Mary A. Castillo
Editor’s note: This is the second of four interviews with
candidates for the Laguna Beach Unified School District Board of
Thomas Wilson, 72, fulfilled a lifelong dream he shared with his
wife when they moved to Laguna Beach in 1999.
Now he has thrown in his bid for a seat on the Laguna Beach
Unified School District board of education. With more than 30 years
of experience in teaching and school administration at all levels, he
became involved in the district’s Quest for Excellence service
Currently teaching business ethics at Pepperdine University’s
Graziado School of Business while directing the Paulo Freire
Democratic Project at Chapman University, Wilson was drawn to the
service learning sub-committee because it embodied his pursuit for
democratic purpose in the schools.
“You cannot separate the aim of education from morality and
ethics,” he said.
He believes the conversations that the board engages in --
budgets, curriculum and the allocation of resources, to name a few --
revolve around the goal of fostering active and socially aware
“I agree to the general direction of the school district,” he
said. “I think we have good teachers and good administrators but I
have ideas and I want to be part of that dialogue and contribute my
Wilson began his career in education by teaching infants how to
swim while studying art education at the University of California at
“That’s when I seriously considered teaching,” he recalled.
Wilson began teaching social studies at the middle school level
within the Azusa School District, eventually moving into the high
school. He was later recruited to Cal Poly Pomona for three years and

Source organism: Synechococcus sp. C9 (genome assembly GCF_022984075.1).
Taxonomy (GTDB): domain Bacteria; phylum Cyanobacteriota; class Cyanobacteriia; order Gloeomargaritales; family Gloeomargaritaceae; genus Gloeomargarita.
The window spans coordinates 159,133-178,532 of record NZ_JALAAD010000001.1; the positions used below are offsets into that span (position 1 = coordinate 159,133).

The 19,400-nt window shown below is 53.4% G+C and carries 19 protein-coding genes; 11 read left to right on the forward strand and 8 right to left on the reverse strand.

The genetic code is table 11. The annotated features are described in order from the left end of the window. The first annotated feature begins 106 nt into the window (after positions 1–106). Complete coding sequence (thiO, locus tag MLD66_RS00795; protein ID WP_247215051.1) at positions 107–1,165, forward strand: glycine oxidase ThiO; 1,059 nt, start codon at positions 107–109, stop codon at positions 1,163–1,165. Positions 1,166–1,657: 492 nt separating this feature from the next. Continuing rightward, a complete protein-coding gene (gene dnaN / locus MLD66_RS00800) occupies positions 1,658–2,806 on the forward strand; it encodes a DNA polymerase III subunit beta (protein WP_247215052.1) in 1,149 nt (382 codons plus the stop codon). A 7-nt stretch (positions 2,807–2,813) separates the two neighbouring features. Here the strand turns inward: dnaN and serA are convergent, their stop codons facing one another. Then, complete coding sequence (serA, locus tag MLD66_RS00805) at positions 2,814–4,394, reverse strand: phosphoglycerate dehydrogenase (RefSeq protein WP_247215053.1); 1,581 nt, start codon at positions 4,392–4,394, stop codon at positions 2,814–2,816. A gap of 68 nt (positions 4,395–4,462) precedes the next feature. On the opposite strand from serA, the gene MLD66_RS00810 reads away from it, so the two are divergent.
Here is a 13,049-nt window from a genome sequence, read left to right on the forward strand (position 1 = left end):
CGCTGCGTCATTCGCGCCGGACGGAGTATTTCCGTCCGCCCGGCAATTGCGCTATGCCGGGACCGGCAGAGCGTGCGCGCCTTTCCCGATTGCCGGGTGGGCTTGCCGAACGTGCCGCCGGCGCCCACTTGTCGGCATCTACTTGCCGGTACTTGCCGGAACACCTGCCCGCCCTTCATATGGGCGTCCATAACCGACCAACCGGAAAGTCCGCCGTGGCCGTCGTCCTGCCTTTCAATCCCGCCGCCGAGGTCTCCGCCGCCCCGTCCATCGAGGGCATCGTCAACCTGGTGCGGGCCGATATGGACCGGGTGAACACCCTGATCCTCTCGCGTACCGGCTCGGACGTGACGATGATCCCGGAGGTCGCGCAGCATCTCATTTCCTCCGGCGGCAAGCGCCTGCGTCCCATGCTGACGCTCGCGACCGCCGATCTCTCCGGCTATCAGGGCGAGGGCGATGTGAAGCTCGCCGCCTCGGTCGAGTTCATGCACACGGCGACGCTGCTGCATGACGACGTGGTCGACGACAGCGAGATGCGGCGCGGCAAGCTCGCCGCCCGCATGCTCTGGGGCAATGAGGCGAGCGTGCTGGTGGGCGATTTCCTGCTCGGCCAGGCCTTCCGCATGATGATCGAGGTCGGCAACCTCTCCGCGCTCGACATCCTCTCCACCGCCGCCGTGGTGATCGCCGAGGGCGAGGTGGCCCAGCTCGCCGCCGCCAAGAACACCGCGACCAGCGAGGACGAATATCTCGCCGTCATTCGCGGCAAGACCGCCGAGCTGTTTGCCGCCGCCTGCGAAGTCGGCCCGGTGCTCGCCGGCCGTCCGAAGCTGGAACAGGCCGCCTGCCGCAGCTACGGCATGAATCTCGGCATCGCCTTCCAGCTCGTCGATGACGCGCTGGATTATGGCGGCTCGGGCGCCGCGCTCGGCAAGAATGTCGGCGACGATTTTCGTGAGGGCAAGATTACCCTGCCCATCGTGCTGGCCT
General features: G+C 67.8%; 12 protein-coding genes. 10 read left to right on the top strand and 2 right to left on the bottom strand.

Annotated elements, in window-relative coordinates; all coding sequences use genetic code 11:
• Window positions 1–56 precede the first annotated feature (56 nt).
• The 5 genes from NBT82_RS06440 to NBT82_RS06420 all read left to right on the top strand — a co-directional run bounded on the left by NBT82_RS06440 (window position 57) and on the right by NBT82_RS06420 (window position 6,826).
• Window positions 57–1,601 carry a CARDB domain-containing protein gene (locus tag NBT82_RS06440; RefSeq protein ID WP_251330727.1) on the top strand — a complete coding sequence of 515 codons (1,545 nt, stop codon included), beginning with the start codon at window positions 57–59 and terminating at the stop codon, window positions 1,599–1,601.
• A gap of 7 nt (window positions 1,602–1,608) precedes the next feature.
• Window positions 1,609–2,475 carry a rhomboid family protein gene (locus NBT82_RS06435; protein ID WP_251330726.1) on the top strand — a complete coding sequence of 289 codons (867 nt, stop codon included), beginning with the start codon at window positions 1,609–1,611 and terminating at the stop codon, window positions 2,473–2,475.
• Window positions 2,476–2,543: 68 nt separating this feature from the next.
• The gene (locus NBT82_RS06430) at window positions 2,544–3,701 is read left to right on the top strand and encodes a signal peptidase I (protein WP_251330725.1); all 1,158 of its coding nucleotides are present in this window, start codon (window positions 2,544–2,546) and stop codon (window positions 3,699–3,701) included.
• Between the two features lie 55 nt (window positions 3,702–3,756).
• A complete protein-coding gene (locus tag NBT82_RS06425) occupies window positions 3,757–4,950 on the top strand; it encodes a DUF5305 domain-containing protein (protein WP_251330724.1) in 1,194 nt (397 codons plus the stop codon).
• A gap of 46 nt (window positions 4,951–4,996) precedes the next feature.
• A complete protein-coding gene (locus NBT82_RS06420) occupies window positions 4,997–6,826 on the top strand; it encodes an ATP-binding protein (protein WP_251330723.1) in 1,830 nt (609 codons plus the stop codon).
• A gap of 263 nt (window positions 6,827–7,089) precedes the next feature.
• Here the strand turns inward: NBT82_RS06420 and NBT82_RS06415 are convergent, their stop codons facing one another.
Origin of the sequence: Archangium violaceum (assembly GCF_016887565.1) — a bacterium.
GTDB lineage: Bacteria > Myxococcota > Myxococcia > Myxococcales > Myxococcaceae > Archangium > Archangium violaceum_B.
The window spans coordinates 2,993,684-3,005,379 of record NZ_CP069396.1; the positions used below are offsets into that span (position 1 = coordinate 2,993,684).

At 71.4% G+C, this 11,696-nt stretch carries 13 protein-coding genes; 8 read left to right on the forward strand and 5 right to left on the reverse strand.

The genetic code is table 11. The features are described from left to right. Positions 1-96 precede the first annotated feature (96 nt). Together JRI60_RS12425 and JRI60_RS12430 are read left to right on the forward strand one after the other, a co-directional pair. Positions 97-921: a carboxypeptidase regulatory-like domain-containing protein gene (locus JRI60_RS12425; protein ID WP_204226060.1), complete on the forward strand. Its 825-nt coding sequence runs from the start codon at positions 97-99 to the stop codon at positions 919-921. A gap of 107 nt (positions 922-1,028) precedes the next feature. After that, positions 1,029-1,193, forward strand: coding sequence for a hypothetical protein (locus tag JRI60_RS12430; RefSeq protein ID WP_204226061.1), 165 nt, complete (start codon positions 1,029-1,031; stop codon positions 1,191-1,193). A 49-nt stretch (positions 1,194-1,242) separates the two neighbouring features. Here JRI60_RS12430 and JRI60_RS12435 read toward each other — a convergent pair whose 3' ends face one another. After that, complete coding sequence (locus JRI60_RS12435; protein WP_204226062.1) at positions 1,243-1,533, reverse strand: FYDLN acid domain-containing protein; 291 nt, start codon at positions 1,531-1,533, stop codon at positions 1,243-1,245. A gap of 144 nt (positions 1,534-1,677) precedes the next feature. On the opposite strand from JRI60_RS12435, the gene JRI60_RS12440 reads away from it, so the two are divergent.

then moved to Newport Harbor High School, where as assistant
principal he developed a new alternative curriculum. Through the
curriculum, students spent 75 to 80% outside the classroom in the
community earning credit in social studies, history, vocational
education, science and ecology.
“They spent two hours in the morning in English and physical
education class,” he said. “Otherwise they worked on tutorials and
used the community as their curriculum.”
Wilson has been working on a follow-up study with those former
Newport Harbor High students who participated in the program.
“You know what? They’re doing just fine,” he said.
He said one of those students is a lawyer in Laguna Beach and
another is a submarine designer in Dana Point.
“They both said they would recommend the program for their
children,” he said.
Although Wilson is encouraged by the advancements in the
district’s service learning requirement, he envisions a more
intensive, interdisciplinary service-learning program. “How can we
use the community as the curriculum,” he asked rhetorically. “I think
the kids can handle that.”